Ocean acidity rising at its fastest for 300 million years
Global Warming's less well known evil twin, ocean acidification, has caused rising alarm over the last few years.|
Carbon dioxide is soluable in water and the sea is one of the earth's main "carbon sinks". Unfortunately when CO2 dissolves it creates a mild acid - it's the reason why even fizzy water is bad for your teeth - and anything else made of calcium carbonate - including most shellfish, corals, and the skeletons of some planktons.|
A number of papers have confirmed rapid rises in the acidity of the world's oceans. Now, in a new study, reported in Science Daily, a review of hundreds of paleoceanographic studies, a team of researchers from five countries found evidence for only one period in the last 300 million years when the oceans changed even remotely as fast as today: the Paleocene-Eocene Thermal Maximum. The result - the extinction of almost half the species of a group of single celled formaniferia. It's believed organisms like these lie at the base of marine food change and their loss would have serious effect on the population of larger marine species.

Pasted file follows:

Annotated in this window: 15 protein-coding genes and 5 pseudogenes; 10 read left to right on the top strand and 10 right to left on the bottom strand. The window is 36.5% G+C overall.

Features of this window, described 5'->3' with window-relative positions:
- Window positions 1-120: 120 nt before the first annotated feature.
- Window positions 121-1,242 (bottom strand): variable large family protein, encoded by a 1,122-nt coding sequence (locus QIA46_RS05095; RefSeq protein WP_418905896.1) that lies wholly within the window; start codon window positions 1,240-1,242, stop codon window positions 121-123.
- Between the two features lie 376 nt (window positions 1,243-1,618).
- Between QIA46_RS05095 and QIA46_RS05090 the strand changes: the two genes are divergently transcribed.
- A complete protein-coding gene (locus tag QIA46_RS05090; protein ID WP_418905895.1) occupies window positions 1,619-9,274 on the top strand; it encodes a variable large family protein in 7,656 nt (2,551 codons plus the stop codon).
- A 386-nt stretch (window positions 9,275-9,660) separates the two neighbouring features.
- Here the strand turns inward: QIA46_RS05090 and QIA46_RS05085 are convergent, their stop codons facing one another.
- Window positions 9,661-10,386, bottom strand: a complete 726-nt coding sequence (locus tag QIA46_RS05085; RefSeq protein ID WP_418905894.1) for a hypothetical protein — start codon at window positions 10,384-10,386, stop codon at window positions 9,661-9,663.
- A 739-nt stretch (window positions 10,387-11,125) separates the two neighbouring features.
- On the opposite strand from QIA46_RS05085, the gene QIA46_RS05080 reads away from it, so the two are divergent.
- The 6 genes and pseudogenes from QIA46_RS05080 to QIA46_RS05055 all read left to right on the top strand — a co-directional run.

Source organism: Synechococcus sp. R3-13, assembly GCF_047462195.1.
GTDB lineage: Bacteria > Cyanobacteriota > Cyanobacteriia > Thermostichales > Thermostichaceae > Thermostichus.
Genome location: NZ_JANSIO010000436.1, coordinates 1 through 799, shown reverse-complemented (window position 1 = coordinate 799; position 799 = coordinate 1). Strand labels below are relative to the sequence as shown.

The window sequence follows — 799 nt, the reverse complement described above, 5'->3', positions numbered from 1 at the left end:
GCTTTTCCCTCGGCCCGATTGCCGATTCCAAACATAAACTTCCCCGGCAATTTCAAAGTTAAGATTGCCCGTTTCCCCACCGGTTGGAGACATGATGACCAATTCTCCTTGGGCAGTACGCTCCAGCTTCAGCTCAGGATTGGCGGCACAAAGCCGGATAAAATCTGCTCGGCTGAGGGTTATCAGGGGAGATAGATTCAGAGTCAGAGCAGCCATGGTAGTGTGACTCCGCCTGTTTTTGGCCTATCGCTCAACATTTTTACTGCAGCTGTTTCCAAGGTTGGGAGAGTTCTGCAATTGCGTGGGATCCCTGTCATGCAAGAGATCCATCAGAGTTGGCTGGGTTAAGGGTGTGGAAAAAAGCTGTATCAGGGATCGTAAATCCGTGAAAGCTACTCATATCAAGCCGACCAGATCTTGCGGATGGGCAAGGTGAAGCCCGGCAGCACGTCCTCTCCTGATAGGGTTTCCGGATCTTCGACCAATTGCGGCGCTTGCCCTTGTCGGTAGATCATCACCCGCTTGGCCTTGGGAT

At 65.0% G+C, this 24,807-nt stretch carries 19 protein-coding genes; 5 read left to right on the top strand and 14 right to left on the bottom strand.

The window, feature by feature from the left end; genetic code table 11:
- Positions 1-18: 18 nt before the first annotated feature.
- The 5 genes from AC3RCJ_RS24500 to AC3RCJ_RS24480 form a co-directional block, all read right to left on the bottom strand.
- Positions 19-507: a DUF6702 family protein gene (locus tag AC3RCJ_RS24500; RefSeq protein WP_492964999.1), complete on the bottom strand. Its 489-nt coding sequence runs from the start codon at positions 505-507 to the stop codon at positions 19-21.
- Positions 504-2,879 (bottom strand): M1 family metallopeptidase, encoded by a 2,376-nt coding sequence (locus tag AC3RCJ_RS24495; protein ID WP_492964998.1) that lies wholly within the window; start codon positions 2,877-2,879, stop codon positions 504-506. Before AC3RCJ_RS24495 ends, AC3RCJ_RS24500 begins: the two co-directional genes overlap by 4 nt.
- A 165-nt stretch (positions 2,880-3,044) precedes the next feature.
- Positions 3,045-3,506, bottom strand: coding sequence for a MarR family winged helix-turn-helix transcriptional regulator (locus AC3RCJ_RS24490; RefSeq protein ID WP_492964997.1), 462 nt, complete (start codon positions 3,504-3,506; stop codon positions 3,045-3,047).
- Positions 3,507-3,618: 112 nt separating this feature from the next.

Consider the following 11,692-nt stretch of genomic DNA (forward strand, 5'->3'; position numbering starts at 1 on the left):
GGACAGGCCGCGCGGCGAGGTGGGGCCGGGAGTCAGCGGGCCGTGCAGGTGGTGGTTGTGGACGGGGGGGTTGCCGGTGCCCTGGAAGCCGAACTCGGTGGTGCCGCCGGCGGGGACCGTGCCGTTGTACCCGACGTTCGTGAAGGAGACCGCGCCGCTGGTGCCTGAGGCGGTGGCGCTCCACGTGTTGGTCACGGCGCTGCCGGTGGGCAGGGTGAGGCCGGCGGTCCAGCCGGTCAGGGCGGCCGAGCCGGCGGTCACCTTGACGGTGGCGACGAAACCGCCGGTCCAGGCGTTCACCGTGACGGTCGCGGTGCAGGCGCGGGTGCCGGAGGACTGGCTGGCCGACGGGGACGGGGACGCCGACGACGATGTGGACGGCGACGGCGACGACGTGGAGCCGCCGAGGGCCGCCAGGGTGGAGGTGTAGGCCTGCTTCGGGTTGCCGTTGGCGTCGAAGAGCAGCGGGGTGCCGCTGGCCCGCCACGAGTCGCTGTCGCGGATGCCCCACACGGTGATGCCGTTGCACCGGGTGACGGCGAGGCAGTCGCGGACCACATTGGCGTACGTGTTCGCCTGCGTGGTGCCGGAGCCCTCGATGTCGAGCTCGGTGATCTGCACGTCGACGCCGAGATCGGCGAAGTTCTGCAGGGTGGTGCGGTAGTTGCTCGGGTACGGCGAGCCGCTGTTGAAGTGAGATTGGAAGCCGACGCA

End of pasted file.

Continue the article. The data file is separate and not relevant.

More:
Scientists trying to analyse the impacts of rising acidity have shown that lowered Ph has adverse effects on species ranging from reef and shell building species to the small snails favoured by young salmon. Last year a study of coral reefs in Papua New Guinea found that when Ph dropped to 7.8 reef diversity fell by up to 40%
image Tim Bastable